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How to Start a Business in Minnesota

Are you planning on starting a new business in the state of Minnesota, but having some trouble getting started? Are the endless websites and paperwork making you feel overwhelmed? That happened to us, too.

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Minnesota has been praised for a strong economic climate and high quality of life. 62 percent of the state’s population resides in the Minneapolis-St. Paul area. Minneapolis is also the state’s economic hub, with the headquarters of companies such as Target, General Mills, and 3M located there. Minnesota ranks high on education, with 92.6 percent of adults having a high school degree (second highest in the country). With the 6th lowest unemployment rate in the country, quality schools, and a healthy population, Forbes magazine rates Minnesota as the first state overall for quality of life.

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How to Start a Business

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General resources for starting a business in Minnesota

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Fun facts about starting a business in Minnesota

Famous business founded in Minnesota Target

Target Corporation is the second-largest discount retailer in the United States, behind Walmart, and is a component of the S&P 500 Index. Target was founded by George Dayton and is headquartered in Minneapolis, Minnesota. The first Target store opened in Roseville, Minnesota in 1962.

Famous entrepreneur born in Minnesota J. Paul Getty

Jean Paul Getty (1892-1976) was an American entrepreneur and industrialist. He founded the Getty Oil Company, and in 1957 Fortune magazine named him the richest living American. At his death, he was worth more than $2 billion (approximately $8.3 billion in 2015). Getty was an avid collector of art; his collection formed the basis of the J. Paul Getty Museum in Los Angeles, California, and over $661 million (approximately $2.7 billion in 2015) of his estate was left to the museum after his death.

My formula for success is rise early, work late, and strike oil. – J. Paul Getty

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Which type of legal structure is best for my business in Minnesota?

At bizHUMM, we strongly recommend you incorporate, but you must consider the tax, legal, and liability implications carefully before deciding on the right legal structure for your business.

Here are 5 helpful steps to determine the best structure for your business:

Click one of the buttons below to learn more about the different types of business legal structures and how to start them in the state of Minnesota.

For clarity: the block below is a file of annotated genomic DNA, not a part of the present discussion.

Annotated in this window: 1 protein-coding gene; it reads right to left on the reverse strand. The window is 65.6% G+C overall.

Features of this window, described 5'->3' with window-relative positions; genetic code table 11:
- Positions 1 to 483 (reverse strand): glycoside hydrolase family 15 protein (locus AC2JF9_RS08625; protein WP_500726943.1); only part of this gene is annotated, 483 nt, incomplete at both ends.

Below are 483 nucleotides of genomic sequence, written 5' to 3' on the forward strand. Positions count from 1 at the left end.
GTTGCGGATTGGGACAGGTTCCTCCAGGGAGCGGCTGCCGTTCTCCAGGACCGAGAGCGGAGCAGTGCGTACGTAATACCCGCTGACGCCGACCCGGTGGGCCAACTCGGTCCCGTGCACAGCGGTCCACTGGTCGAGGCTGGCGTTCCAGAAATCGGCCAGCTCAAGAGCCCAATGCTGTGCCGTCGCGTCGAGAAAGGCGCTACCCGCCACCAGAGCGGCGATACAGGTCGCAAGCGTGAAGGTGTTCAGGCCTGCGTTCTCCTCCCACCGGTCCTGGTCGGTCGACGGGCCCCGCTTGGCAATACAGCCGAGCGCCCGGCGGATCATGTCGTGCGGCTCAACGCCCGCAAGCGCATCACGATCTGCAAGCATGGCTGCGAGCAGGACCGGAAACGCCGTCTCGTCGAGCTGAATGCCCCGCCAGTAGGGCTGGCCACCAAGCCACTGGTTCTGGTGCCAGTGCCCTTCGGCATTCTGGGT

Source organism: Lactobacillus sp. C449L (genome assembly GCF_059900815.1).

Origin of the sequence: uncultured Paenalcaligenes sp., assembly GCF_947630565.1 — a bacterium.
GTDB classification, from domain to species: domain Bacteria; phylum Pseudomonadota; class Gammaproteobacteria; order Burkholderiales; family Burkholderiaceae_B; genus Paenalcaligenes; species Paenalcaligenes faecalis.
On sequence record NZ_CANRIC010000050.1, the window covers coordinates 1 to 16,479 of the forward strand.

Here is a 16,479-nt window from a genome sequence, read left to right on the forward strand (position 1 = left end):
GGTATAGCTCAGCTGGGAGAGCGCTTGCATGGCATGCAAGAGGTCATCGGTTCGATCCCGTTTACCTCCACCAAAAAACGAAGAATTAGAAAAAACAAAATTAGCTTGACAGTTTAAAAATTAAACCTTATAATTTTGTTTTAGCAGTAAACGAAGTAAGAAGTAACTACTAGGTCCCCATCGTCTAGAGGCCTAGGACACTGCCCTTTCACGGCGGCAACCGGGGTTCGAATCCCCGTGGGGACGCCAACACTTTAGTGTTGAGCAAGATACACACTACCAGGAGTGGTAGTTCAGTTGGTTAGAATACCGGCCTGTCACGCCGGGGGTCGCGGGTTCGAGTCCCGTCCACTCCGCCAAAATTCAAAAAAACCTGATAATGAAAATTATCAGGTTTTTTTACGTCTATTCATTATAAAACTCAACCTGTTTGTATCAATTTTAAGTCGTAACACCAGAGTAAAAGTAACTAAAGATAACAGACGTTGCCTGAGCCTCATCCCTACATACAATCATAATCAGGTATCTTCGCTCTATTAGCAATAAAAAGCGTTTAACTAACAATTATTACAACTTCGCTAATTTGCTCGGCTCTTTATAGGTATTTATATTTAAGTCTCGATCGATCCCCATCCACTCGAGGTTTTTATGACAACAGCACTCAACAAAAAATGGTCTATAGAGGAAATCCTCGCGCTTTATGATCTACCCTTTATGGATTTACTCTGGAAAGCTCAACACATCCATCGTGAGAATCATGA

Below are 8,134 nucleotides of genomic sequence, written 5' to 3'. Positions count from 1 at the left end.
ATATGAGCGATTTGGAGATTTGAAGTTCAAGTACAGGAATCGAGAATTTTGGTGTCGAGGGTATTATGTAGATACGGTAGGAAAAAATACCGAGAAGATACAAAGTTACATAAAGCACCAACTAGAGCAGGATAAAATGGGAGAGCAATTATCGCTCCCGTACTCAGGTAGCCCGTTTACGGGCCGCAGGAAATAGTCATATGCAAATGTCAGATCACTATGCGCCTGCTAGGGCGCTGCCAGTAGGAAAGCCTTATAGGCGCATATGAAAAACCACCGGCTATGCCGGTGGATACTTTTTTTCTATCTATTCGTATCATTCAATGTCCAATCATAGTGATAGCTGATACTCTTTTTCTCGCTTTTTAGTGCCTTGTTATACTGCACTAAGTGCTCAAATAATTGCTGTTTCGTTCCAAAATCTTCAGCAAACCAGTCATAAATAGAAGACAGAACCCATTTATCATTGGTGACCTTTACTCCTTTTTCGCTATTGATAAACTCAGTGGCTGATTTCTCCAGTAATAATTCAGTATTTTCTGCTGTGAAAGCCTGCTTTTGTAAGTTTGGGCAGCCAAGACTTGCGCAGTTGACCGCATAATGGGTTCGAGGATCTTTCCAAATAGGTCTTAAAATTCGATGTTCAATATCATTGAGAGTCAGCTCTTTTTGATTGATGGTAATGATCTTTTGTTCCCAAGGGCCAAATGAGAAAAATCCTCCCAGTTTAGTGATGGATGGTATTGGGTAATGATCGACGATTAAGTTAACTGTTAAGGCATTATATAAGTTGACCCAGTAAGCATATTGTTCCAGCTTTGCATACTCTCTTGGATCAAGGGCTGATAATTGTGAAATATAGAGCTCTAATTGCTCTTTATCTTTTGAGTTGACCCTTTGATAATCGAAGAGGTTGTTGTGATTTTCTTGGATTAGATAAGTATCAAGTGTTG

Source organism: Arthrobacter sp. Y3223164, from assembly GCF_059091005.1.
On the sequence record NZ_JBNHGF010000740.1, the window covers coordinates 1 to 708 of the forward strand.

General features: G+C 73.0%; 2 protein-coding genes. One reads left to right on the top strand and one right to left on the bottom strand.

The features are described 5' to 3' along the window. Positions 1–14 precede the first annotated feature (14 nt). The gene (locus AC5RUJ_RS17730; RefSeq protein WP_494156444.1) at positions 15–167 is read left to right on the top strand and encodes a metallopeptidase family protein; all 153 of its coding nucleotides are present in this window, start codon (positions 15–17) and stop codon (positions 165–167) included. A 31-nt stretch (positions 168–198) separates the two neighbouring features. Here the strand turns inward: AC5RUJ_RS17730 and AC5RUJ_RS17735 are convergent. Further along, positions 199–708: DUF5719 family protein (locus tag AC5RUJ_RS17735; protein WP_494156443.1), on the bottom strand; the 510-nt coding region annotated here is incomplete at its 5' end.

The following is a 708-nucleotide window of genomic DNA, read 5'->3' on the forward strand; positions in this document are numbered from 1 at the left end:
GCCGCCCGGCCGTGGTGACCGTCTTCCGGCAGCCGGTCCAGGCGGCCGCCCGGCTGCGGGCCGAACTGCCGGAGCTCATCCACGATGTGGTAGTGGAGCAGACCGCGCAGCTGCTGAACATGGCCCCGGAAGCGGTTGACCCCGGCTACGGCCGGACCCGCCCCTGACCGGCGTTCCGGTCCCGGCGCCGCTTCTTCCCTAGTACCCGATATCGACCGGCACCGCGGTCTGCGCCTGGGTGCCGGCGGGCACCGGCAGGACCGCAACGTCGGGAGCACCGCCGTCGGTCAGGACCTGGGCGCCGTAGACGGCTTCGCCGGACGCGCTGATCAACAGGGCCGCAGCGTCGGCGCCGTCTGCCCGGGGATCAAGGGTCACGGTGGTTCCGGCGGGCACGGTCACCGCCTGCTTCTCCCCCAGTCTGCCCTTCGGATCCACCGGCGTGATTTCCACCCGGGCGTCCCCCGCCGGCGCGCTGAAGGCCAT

LLC (Limited Liability Company)
An LLC is a hybrid business organization that combines the pass-through taxation of a sole proprietorship or partnership with the limited liability of a corporation. Each owner of an LLC has limited liability, like a stockholder of a corporation.

Steps to starting an LLC in Minnesota:

  • Step 1 — Give you LLC a name.
  • Step 2 — Prepare and file Articles of Organization.
  • Step 3 — Appoint a Registered Agent.
  • Step 4 — Prepare and sign an Operating Agreement.
  • Step 5 — Comply with any publication requirements.
  • Step 6 — Comply with other tax and regulatory requirements.
  • Step 7 — Annual Report Filings -- not required in Minnesota.
  • Step 8 — Register foreign LLCs doing business in Minnesota.

For help forming your LLC in Minnesota we recommend CorpNet (there are fees for their service).

Or, you can visit the Minnesota Secretary of State website.

Other Minnesota resources for LLCs:

Secretary of State Business Name Database: Search for the availability of your LLC name here.
File your Name Reservation here.
File your “Articles of Organization” here.

IRS EIN Online: Apply for an Employer Identification Number (EIN) for your LLC here. If your LLC has more than one member, you must get an EIN, even if you have no employees.

Minnesota Department of Revenue: If you will be selling goods or will have employees, you’ll need to register here.

Sole Proprietorship
A sole proprietorship is a one-person business that is very popular among individual self contractors or business owners. Even though there aren’t complicated start-up requirements for establishing a sole proprietorship, there may be local registration, business license, or permit laws you need to comply with to make your sole proprietorship legitimate. The owner of the sole proprietorship is entitled to all profits, and is responsible for all the business’s debts, losses, and liabilities.

Steps to starting Sole Proprietorship in Minnesota:

  • Step 1 — Name your business.
  • Step 2 — File a Certificate of Assumed Name with the Secretary of State.
  • Step 3 — Obtain licenses, permits, and zoning clearance.
  • Step 4 — Get an Employer Identification Number (EIN).

For help forming your sole proprietorship in Minnesota we recommend CorpNet (they have fees for their service).

Alternatively visit the Minnesota Secretary of State website.

Other Minnesota resources for Sole Proprietorship:

Secretary of State Business Name Database: Search for the availability of your business name here. A sole proprietor may use his or her given name, or an assumed business name.
File your “Certificate of Assumed Name Registration” here.

U.S. Patent & Trademark Office: Federal database for existing trademark registrations. Click on the “TESS” link to conduct a search.

IRS EIN Online: Apply for an Employer Identification Number (EIN) for your sole proprietorship here. If you hire employees, you will need an EIN.

Minnesota Department of Revenue: If you will be selling goods or will have employees, you’ll need to register here.

Partnership
A partnership is a single business where two or more people share ownership. Each partner contributes to all aspects of the business, including money, property, labor, or skill. In return, each partner shares in the profits and losses of the business.